• Katie Porter

Ready or Not? Let’s Be Ready – Holidays and the Loss of a Loved One

Eight weeks until Christmas, four weeks until Thanksgiving?! That’s right, the holiday season is coming, whether we are ready or not. The stores have been stocked with Christmas and holiday decorations, candles scented with pine and cinnamon cookies, and even a seldom fireplace lit (yes, even in Houston) with that gorgeous aroma of burning wood.


For many of us, the holidays are an exciting time when the hot Texas weather cools, fall is in the air, and the excitement for holidays abounds. But for a lot of others, the holidays bring up the ever-present reminder that their loved one is still gone. Some of you reading this article have had the unfortunate experience of losing a friend or family member this year and well, you may not be looking forward to the holidays like you used to. That empty space at the table where grandpa used to sit and tell his jokes during supper, the warm embrace from your mother which you will never ever forget but miss so much.



For you who have suffered a loss, the holidays mean something entirely different. And some of you may not be looking forward to them at all. It’s something we usually don’t think about until we have been placed in the situation ourselves.


Ready or Not? Let’s Be Ready


It is important that you come up with a plan. It is better to have a plan than to have no plan at all: especially if this is your first holiday season without that special person in your life to share it with. You may wish to just retreat somewhere and spend the holidays by yourself because well, it feels like there is no joy in your heart to give to another. You may have no choice in the matter because everyone and the whole neighborhood are coming to your house for the holidays.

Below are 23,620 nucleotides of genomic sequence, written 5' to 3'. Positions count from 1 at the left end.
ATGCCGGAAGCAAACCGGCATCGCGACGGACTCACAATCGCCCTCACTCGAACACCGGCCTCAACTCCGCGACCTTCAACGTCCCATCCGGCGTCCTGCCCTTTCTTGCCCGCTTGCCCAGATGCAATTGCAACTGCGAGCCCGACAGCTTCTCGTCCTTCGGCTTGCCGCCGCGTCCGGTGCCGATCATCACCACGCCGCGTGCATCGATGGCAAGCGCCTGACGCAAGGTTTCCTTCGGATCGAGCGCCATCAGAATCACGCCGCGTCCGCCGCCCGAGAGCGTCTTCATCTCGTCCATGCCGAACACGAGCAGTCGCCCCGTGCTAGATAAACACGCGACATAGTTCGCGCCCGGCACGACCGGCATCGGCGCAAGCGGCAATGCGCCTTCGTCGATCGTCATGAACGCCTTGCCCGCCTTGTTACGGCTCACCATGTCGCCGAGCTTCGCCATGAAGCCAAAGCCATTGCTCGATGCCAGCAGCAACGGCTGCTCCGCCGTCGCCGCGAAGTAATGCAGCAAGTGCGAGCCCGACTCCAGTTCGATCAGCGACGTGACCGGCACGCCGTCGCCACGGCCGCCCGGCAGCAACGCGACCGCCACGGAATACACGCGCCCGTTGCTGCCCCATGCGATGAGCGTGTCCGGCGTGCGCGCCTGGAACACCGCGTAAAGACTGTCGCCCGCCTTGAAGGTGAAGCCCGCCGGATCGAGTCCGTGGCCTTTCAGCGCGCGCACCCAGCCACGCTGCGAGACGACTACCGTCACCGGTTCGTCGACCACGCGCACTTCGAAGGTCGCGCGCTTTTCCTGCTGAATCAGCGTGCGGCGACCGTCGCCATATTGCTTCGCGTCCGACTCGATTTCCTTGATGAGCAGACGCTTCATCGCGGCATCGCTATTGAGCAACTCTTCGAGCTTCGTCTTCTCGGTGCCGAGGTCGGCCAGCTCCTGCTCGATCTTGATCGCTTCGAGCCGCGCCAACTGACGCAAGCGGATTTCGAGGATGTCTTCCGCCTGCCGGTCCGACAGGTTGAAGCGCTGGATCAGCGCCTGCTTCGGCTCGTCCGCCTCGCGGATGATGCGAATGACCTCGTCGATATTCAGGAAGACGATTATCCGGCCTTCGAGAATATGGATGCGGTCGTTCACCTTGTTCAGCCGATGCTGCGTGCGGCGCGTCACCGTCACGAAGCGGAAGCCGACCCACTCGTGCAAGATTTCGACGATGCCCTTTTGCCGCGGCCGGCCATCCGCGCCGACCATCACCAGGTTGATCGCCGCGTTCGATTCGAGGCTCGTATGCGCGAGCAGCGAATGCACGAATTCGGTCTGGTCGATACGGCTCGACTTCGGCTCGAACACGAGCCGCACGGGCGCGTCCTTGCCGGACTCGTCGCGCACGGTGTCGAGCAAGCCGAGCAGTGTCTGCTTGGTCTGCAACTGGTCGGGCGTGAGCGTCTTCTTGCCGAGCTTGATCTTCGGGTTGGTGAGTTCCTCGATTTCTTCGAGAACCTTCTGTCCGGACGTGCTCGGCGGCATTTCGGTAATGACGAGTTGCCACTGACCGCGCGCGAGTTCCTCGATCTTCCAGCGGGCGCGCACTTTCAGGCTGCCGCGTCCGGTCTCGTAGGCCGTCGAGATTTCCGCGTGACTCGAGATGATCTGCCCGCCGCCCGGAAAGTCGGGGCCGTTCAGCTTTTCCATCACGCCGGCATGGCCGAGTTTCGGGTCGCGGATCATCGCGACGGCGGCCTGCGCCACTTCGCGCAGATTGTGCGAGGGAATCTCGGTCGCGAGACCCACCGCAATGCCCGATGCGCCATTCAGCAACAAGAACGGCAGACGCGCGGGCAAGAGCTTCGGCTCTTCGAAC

Whatever the situation, find what is right for you. Here are some tips to making a plan:

Challenge yourself to extend love and compassion to others as a remedy for yourself during these times.Confront your inner voice that tells you that you to be alone, for it is the company others who have the ability to uplift a sore spirit.Dedicate a time either by yourself or with the whole family to commemorate the person who has passed away with a ritual, a new tradition, or conversation.But then also invent a new creative activity to do with the family, which you can build upon year after year.


From my experience, it is better to have a plan.


Have time for sorrow, to fully feel and express your thoughts.Cry. Hug. Pray. Then have a time to be in the present and appreciate the life right in front of you.Eat. Be thankful- even though it might mean doing the hardest thing you could ever imagine.

It is important to find that balance between grief and celebration, and it is possible.


What it does NOT look like is to pretend to be something that you’re not. The purpose of

this is to be able to stay true to how you feel and how painful the loss is, but also to challenge yourself to be in the moment and not miss out on life that is in front of you. Compartmentalize, if you will (practice, practice). The holidays will be hard for you if you have lost someone. There is no way around that. But have a plan and stick to it.


I’m curious to hear what works for you this holiday season because ready or not, the holidays are coming. Let’s be ready.


Katie Porter, M.A., LPC 832-298-6356

Contact

1525 Lakeville Drive

Suite 217

Kingwood, TX 77339

Cell: 832-298-6356

Fax: 281-348-0819

www.thekatieporter.com

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